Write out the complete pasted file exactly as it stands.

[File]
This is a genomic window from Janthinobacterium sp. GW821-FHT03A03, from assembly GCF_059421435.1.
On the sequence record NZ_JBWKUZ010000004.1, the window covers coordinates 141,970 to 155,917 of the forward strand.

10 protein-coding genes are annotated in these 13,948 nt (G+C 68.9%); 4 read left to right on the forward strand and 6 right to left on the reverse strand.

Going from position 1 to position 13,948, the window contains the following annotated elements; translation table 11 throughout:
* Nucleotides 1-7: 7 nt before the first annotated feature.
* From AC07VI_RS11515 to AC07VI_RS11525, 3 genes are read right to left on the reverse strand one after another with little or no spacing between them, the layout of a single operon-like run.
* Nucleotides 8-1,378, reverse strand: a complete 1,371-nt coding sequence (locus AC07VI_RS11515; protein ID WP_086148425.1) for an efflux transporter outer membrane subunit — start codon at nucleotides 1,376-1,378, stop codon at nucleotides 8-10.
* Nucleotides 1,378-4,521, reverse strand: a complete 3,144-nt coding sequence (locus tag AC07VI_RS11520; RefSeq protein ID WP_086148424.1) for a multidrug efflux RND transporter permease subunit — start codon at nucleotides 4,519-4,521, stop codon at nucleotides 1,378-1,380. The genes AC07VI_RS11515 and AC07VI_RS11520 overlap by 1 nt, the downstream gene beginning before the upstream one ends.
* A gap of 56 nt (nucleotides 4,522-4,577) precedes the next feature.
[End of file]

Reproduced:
This is a genomic window from Janthinobacterium sp. GW821-FHT03A03, from assembly GCF_059421435.1.
On the sequence record NZ_JBWKUZ010000004.1, the window covers coordinates 141,970 to 155,917 of the forward strand.

10 protein-coding genes are annotated in these 13,948 nt (G+C 68.9%); 4 read left to right on the forward strand and 6 right to left on the reverse strand.

Going from position 1 to position 13,948, the window contains the following annotated elements; translation table 11 throughout:
* Nucleotides 1-7: 7 nt before the first annotated feature.
* From AC07VI_RS11515 to AC07VI_RS11525, 3 genes are read right to left on the reverse strand one after another with little or no spacing between them, the layout of a single operon-like run.
* Nucleotides 8-1,378, reverse strand: a complete 1,371-nt coding sequence (locus AC07VI_RS11515; protein ID WP_086148425.1) for an efflux transporter outer membrane subunit — start codon at nucleotides 1,376-1,378, stop codon at nucleotides 8-10.
* Nucleotides 1,378-4,521, reverse strand: a complete 3,144-nt coding sequence (locus tag AC07VI_RS11520; RefSeq protein ID WP_086148424.1) for a multidrug efflux RND transporter permease subunit — start codon at nucleotides 4,519-4,521, stop codon at nucleotides 1,378-1,380. The genes AC07VI_RS11515 and AC07VI_RS11520 overlap by 1 nt, the downstream gene beginning before the upstream one ends.
* A gap of 56 nt (nucleotides 4,522-4,577) precedes the next feature.